Birthing From Within: An Extra-ordinary Guide to Childbirth Preparation

Birthing From Within: An Extra-ordinary Guide to Childbirth Preparation

As much as Worm thinks that his mother and I are each carrying a baby in our bellies, he will see only one infant arriving here shortly.  And even though I may not be delivering a child, it is my fatherly duty to read and learn something about pregnancy, if only to help me cope with my sympathy pains.  Since I’ve only got a couple of weeks before Smush shows up, I thought I’d dust off the old books from our shelf and brush up on how to have a baby again.

I’ve got one word for this book – polarizing.  I liked the book up until the section on fathers.  I almost burned it after that.

The authors, Pam England and Rob Horowitz, give an, ahem, interesting perspective on childbirthing.  The title says it all, the extra-ordinary guide to childbirth preparation.  (For U.S. readers, this book will be considered extra-extra-ordinary.)  Birthing From Within (BFW) is not for everyone.  The litmus test should be the first two reading sections …if you can get through those 75 pages without scratching your head, staring blankly at your privates, or thinking “WTF?”, this book may bring out the repressed version of yourself and cause you to take a closer look.

I enjoy self-help books.  I really do.  BFW definitely falls into that category.  It gives tips and ideas to help a mother-to-be face her fears and learn to accept herself and her state of maternity.  It also tries to empower the pregnant mother by emphasizing that she take a more active role in the whole process.  These are very good things.  Though, the book soured as I flipped further through the pages.  Chapter after chapter, the midwives are glorified and everyone else belittled.  I started the book fairly excited about the art therapy section and exploration of the subconscious mind through drawing or sculpting.  It was the repeated horror stories and badgering of the medical professionals that was undesirable.

The wife and I have had this book since before Worm was born.  Did we read it then?  Nope.  We perused a few pages and were lost in the strange ideas that were being presented.  We felt that Birthing From Within wasn’t what we needed for our first birth.  For our first birth, we wanted details.  We felt that birthing in America required some knowledge of drugs and medical equipment.  We wanted to know all the technical details along with any surgical and non-surgical procedures that the hospital would possibly use on us.  Understanding our environment was of utmost importance.  Therefore, we felt that this book was not quite what we needed.   Do I feel like we need this book now for our second birth?  Some chapters resonate with us now that we have a little more experience.  Steph and I both know a little more about what we are looking for and what to expect.  Having some experience also allows us to weed out the things from BFW that we don’t believe to be valid anymore.  (Some of the data is 20 years old.)   Should the birthing experience value the mother as much as the baby?  Yes.  We agree with England and Horowitz.  Should the husband be a wallflower during the birth?  No, we vehemently disagree.  Are there doctors and nurses out there that will continue to push drugs and medical procedures upon a laboring mother?  Yes, but not all of them are interested in intervening during labor.  Are midwives helpful during labor and delivery?  Yes!  But, so are husbands, fathers, doctors, nurses, doulas, friends, and family.   The birth experience should involve those people that support the mother and give her strength without taking away from her focus.  Period.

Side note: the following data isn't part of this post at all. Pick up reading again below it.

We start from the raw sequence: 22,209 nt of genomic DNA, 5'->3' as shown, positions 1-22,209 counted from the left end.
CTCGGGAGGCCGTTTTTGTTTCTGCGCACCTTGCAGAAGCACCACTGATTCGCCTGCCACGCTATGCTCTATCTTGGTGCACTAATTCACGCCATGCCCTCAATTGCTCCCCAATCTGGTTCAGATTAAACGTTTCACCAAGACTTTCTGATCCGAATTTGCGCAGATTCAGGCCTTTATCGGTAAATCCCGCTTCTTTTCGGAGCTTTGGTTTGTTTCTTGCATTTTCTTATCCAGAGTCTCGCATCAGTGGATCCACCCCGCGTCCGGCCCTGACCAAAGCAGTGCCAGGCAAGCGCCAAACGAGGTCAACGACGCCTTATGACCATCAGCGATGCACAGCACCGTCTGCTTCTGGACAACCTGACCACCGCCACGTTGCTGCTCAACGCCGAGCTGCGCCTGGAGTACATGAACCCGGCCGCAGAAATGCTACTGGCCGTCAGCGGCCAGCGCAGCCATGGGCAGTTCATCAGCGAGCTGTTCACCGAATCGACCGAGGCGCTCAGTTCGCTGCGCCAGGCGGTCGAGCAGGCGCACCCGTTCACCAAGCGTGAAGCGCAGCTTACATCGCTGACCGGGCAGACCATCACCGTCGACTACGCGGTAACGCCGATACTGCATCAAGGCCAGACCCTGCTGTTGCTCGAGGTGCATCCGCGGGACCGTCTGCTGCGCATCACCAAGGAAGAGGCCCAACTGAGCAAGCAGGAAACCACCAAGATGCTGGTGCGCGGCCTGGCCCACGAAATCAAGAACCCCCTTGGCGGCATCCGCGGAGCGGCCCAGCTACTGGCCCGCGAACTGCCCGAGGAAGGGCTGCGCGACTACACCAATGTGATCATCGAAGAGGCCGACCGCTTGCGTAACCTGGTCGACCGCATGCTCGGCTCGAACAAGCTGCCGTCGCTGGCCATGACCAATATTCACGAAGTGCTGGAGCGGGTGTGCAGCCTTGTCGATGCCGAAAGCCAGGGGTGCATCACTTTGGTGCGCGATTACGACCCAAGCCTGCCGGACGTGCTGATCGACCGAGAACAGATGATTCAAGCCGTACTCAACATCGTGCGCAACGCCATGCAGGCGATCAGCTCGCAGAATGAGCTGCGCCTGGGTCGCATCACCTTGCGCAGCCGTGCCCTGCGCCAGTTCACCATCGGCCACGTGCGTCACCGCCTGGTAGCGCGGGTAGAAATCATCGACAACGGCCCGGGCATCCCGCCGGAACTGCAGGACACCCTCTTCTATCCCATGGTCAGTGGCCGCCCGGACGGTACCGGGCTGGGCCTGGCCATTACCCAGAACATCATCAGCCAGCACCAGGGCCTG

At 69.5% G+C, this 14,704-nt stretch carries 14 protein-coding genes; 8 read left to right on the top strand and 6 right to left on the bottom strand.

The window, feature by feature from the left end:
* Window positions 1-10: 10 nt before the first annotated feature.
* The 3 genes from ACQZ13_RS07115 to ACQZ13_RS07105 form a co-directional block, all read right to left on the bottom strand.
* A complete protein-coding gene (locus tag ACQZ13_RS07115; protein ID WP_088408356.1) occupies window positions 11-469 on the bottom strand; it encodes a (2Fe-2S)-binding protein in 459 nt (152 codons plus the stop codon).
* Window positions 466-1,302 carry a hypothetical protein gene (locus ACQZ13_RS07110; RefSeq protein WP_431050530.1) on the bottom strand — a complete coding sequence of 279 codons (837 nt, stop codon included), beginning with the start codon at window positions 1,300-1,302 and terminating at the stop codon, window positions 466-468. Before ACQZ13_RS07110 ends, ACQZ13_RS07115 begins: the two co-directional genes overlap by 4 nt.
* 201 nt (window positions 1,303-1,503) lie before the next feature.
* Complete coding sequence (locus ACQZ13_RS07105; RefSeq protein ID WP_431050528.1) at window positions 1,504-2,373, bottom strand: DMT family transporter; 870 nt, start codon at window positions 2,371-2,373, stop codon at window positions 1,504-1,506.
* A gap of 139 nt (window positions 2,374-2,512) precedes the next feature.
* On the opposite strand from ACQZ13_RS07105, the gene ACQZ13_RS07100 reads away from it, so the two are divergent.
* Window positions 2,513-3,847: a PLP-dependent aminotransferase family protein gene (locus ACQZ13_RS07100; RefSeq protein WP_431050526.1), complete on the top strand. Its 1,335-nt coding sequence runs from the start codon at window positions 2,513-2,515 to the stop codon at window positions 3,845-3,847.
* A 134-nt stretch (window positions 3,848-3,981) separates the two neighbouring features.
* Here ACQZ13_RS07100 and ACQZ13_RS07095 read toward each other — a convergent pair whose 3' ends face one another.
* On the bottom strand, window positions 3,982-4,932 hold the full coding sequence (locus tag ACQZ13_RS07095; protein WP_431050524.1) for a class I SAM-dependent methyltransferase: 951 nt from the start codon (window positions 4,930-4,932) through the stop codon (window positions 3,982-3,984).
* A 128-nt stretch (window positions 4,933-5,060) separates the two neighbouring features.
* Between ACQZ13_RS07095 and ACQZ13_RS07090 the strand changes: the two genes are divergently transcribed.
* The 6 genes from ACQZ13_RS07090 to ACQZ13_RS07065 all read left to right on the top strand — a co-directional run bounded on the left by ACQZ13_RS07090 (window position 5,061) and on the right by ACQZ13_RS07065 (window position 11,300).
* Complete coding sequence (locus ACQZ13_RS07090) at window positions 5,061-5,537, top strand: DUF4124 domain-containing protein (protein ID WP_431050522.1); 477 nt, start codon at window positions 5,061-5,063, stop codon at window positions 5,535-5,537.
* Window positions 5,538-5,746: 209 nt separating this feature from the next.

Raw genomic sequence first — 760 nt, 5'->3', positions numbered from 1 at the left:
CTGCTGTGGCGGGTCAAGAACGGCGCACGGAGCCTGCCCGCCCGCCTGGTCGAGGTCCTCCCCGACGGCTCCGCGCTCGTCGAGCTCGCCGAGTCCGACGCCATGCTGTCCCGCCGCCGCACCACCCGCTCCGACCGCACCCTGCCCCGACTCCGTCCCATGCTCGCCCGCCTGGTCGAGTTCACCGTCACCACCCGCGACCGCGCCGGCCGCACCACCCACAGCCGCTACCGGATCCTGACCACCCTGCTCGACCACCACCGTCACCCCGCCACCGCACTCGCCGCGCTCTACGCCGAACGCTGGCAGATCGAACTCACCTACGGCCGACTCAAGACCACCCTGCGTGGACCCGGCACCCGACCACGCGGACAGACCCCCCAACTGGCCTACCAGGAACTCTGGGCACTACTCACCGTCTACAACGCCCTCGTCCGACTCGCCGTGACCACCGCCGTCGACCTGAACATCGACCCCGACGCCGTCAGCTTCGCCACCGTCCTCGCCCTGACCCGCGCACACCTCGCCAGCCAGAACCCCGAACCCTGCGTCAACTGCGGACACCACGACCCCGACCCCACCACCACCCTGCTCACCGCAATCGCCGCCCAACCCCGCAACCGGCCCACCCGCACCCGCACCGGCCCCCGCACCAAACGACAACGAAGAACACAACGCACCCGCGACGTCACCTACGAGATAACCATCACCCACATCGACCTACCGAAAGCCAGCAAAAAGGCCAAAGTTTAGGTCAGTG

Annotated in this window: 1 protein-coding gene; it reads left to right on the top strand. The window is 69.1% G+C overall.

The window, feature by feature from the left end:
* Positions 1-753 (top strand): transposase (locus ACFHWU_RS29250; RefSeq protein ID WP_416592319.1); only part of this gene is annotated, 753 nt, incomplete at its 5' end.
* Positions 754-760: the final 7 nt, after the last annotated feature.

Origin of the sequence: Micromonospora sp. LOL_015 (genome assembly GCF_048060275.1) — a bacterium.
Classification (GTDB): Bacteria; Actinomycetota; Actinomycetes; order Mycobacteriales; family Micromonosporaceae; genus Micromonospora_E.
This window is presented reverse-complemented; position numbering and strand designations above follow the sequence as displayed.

Birthing From Within is a one-sided view of what a woman’s birth experience should be like and what players should be involved.  Some of the ideas are great, but others may not be as helpful.  But as there are many women in the world, so too are there books on the ‘right’ way to birth.  This book will agree with some women, but it’s strong stance makes it somewhat biased and will turn many women (and couples) off.


4_worm_ratingOverall Rating:  4 Worms

Readability:  5 Worms

Usefulness:  4 Worms

Manliness:  3 Worms  (The section on fathers makes us out to be more harmful than helpful in the delivery room.)

Retail Price:  $19.95


Pros: Tries to engage mothers to take an active role in their birth experience.  Works on bringing up subconscious issues about pregnancy and birth to the mother’s awareness before labor and delivery to remove any mental and emotional roadblocks that may hinder birth.  Takes a more spiritual approach rather than a technical approach to childbirth.  The section “Birthing Through Pain” is excellent.

Cons: This book is mainly focused on using art to address underlying concerns about birthing.  Lots of negative experiences are used in the book as examples.  There’s a negative tone about men “helping” in the delivery room.  It paints a picture that men should only pat their wife’s head and whisper reassurances about how well she is doing…and that more than that will probably hinder the birthing experience.  There is a lot of bashing in this book of Western medical professionals as well.  (I admit that I experienced quite a few of the bad things that hospitals add to the birth process, but some of my friends have had great experiences with doctors and nurses.)  It is a very opinionated book and some of the data presented has since changed.

Things I would modify:  Add more recent birthing data.  Add more positive birth stories.  Reflect multiple birth stories from various points of view.  Respect that fathers (and husbands) are sometimes a mother’s most intimate confidant and that they may be willing to fully submerge themselves in the birth experience, rather than being there just to hold back mother’s hair in the delivery room.